Decades ago when I was studying French literature of... I forget what century, but one of the ones where you could go to jail for writing "smut" -- there was a loophole where you could write entire novels about people sexing it up and being "immoral" as long as, by the end of the book, everyone either died of a sexually transmitted disease or was marched off to jail or in some other way was made to suffer terribly for their "sins." Many of these books became "classics" of French literature that are taught in universities, and let me tell you-- it made me really wish I hadn't become a French major. I'm not anti-smut, but those books were terrible.
I don't think sex censorship and blackface are the same thing, but I do think that blackface jokes that are done under cover of "isn't this character terrible-- tee hee, so funny!" is kind of a similar hedge. It's only funny if you don't think that blackface is a big deal in the first place. Making it into a joke kind of implies that yeah, we know it bothers you, but we are going to do it anyway because we don't understand or respect your feelings, and regardless of what anyone else may say, we think it isn't THAT bad, and we want to find a way around the prohibition.
Like those French novels, it posits that as long as you punish the person you can get away with it, because you found the loophole. Doing this communicates that you personally aren't bothered by it enough to take the prohibition seriously, and that you really want to talk about how you feel as the person who wants to use blackface, rather than that you are listening to or caring about how blackface impacts others.
I think it's genuinely true that the people making some or possibly all of the shows that are being discussed here did not understand or take seriously the degree of pain and offense attached to blackface, and felt comfortable subverting the prohibition rather than being respectful of it without pushback. It wasn't done out of a desire to cause hurt, but it was hurtful because it was done to minimize the feelings of those who are hurt by it, and to re-center the issue on the feelings of the people who've been asked not to do it.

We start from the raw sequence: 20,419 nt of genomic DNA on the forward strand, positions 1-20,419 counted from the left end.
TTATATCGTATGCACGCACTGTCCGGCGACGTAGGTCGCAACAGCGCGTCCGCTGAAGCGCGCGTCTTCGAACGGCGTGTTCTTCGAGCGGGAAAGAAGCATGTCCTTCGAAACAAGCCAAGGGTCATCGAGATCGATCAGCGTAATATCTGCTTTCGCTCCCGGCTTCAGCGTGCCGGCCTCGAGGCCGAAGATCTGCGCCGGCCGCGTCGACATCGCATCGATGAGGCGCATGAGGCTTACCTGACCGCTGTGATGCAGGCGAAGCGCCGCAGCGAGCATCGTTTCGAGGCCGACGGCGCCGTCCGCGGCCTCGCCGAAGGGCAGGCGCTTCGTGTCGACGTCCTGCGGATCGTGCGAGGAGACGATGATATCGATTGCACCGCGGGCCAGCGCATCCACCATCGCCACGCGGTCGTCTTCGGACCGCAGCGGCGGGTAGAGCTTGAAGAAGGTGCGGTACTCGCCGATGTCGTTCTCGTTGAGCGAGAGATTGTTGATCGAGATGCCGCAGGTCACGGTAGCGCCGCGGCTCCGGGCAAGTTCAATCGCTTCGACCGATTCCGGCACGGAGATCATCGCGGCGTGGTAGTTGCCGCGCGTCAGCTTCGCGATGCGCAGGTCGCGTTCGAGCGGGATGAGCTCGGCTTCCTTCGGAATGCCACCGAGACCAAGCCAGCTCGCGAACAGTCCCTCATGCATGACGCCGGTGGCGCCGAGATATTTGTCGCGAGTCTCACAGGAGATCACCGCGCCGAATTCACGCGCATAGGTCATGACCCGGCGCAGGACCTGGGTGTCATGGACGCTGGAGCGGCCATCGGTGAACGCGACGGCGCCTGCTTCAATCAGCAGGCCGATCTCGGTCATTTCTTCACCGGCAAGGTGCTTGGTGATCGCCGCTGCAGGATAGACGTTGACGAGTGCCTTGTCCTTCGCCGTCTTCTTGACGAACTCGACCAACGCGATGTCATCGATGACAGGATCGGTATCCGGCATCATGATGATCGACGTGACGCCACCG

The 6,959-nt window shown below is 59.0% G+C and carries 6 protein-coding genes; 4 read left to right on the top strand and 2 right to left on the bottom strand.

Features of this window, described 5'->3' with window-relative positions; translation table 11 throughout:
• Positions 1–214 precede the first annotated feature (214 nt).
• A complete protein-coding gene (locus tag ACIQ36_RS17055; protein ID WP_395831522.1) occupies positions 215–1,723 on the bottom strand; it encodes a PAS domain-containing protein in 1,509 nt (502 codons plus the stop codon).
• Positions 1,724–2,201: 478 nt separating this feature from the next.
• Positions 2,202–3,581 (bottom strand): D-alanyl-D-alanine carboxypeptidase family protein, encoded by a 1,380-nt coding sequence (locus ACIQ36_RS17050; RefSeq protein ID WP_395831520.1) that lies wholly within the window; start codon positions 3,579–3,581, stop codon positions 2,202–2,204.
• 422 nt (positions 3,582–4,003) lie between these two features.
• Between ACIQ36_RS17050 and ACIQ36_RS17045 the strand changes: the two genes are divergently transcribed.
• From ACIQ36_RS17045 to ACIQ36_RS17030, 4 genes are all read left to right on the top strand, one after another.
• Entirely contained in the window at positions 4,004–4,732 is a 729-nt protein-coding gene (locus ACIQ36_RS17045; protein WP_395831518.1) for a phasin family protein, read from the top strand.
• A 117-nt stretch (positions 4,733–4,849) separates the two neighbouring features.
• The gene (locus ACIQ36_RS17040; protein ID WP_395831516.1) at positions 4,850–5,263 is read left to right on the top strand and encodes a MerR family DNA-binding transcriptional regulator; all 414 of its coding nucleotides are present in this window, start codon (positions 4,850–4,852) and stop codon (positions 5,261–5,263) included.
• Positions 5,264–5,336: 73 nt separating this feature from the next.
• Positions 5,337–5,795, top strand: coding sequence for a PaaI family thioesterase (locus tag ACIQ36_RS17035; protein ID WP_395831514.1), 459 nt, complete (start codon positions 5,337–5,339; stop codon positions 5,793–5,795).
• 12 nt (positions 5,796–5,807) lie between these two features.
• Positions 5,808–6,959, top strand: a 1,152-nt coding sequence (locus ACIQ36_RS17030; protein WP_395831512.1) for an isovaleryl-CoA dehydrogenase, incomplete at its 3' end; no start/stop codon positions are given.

It's not that they WANTED to cause pain (I hope), but that they didn't take seriously that it would, and felt comfortable ignoring how it would likely feel to others.
I'm sure all of us have been guilty of that mistake, if not with blackface then with some other issue, but I think it's great that it's being looked at again, and a greater understanding and respect is being followed by making changes.
It's sad that some otherwise good things get lost in the shuffle (like a suicide prevention message), but that's weighed against the hurt caused by NOT pulling them, and is really just all the more reason to avoid this kind of mistake in the first place, and seek advice if you're not sure-- before you film it. I'm really curious if the writers' rooms and network overseers for those shows had diverse representation on board, or how those things got past them if they did. SO MANY things get axed in edit because they're considered "controversial" and networks don't want to offend. It's interesting what widely acknowledged to be offensive things DO get to air. Apparently who is potentially offended is a bigger factor than just whether someone might be offended.
And I do hope that the conversations that come out of pulling various episodes out of rotation will lead to more awareness and fewer missteps going forward.
When we read those French novels, we didn't read them because they were wonderful. We read them to understand the times, and to discuss the issues they raised. But the place for that would be a seminar, and not a randomly encountered episode in syndication.